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Scholars of international relations have actively debated the consequences of globalization. Among this literature is the growing attention to the status of women. While scholars have largely treated globalization as either improving or degrading women’s rights, we point to a conditional relationship. In contrast to assuming that the influence of globalization is invariably “good” or “bad,” we suggest that the character of the norms that will be diffused and adopted is dependent on the domestic norms of those a state is “globalized with.” We offer two expectations. First, states that tend to trade more with democracies should see a domestic improvement in the status of women. Second, we expect women’s status to improve when states trade more heavily with other states with high levels of women’s rights. An analysis of 184 countries from 1981 to 2008 provides strong support for the theory. Total trade flows and trade dependence only have negative associations with women’s status when conducted disproportionately with states that are autocratic or have low levels of women’s status.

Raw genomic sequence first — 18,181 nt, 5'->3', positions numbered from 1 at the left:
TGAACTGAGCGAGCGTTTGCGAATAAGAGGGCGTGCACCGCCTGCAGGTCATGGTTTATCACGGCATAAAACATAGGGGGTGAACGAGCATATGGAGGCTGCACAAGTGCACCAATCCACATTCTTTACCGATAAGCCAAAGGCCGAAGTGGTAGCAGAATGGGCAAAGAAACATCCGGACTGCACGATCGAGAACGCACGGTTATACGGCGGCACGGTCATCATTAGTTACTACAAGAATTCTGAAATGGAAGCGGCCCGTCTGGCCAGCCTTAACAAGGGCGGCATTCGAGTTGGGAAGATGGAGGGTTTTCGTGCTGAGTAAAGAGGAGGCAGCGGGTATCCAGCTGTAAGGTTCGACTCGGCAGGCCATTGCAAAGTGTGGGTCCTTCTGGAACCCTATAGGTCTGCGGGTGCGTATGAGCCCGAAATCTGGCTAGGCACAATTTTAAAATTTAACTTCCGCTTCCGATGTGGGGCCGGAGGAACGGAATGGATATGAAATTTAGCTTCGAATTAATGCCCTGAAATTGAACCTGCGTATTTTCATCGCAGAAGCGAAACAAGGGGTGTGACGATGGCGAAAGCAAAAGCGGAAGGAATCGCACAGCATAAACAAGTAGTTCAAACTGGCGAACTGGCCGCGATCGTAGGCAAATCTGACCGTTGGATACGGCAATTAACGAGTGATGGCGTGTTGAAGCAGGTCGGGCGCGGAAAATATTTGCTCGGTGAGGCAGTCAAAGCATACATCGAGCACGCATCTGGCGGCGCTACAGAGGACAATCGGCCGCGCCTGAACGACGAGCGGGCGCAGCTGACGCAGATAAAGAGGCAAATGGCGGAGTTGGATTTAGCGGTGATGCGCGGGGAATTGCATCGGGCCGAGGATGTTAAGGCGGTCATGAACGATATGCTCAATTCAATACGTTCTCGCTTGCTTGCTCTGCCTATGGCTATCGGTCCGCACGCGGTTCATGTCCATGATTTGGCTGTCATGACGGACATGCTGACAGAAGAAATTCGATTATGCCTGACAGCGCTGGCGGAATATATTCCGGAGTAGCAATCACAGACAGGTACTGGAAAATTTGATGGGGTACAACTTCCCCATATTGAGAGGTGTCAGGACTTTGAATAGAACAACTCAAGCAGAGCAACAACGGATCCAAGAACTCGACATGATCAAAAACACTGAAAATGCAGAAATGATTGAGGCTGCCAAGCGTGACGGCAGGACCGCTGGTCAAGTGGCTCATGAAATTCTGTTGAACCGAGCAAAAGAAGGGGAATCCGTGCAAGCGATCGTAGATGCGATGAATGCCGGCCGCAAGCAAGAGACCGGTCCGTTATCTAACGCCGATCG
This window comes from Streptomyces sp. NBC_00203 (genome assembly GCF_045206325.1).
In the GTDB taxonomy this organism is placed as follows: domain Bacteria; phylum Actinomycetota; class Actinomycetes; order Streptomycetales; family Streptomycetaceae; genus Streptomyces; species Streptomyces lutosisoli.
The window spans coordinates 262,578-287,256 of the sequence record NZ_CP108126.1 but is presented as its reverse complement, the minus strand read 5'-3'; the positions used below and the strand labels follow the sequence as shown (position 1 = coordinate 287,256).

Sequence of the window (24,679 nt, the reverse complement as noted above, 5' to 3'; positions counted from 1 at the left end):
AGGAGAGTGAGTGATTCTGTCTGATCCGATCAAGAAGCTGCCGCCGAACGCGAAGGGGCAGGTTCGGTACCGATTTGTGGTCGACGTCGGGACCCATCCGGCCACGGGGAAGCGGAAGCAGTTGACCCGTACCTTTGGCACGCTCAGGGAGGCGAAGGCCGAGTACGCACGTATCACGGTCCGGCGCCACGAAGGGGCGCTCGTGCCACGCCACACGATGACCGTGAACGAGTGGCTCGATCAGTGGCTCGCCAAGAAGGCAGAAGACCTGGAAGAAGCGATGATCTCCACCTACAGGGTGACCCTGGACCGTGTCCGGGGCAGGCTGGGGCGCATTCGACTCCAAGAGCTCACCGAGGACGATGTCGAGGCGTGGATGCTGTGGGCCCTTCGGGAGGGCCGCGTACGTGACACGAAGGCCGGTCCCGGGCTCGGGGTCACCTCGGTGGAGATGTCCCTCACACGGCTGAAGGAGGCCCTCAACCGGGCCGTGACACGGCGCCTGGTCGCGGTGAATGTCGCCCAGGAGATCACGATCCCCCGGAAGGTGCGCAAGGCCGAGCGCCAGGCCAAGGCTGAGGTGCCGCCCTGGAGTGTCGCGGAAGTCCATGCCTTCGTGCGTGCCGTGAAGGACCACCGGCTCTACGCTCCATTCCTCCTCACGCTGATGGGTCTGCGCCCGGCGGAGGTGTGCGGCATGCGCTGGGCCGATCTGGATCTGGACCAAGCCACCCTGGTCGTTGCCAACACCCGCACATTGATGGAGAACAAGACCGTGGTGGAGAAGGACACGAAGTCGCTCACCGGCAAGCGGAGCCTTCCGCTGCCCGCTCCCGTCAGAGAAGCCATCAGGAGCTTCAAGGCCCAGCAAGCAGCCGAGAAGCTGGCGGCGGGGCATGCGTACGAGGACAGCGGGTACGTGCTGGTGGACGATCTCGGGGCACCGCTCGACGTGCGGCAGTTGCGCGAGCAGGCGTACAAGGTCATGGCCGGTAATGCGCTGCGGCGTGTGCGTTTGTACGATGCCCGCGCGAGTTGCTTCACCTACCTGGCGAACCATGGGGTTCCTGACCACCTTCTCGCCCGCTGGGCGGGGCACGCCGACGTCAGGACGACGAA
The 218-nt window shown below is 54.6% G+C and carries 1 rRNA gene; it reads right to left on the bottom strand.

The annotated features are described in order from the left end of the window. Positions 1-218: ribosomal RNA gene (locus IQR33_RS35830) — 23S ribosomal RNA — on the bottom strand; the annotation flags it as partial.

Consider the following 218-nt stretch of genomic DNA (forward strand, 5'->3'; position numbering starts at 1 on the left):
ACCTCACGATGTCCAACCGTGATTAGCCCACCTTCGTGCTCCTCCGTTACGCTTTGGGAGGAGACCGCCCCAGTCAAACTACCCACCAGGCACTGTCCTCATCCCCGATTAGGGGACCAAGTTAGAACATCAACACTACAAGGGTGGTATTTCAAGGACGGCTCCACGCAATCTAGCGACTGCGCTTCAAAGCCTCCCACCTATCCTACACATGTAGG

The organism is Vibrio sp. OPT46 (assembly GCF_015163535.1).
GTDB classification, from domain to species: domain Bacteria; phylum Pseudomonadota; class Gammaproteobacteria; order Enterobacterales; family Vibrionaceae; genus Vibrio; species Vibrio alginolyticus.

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- Friends in Low Places? The Conditional Influence of Trade on the Status of Women
Jonathan M. Powell
Theresa M. Schroeder
- Springer US
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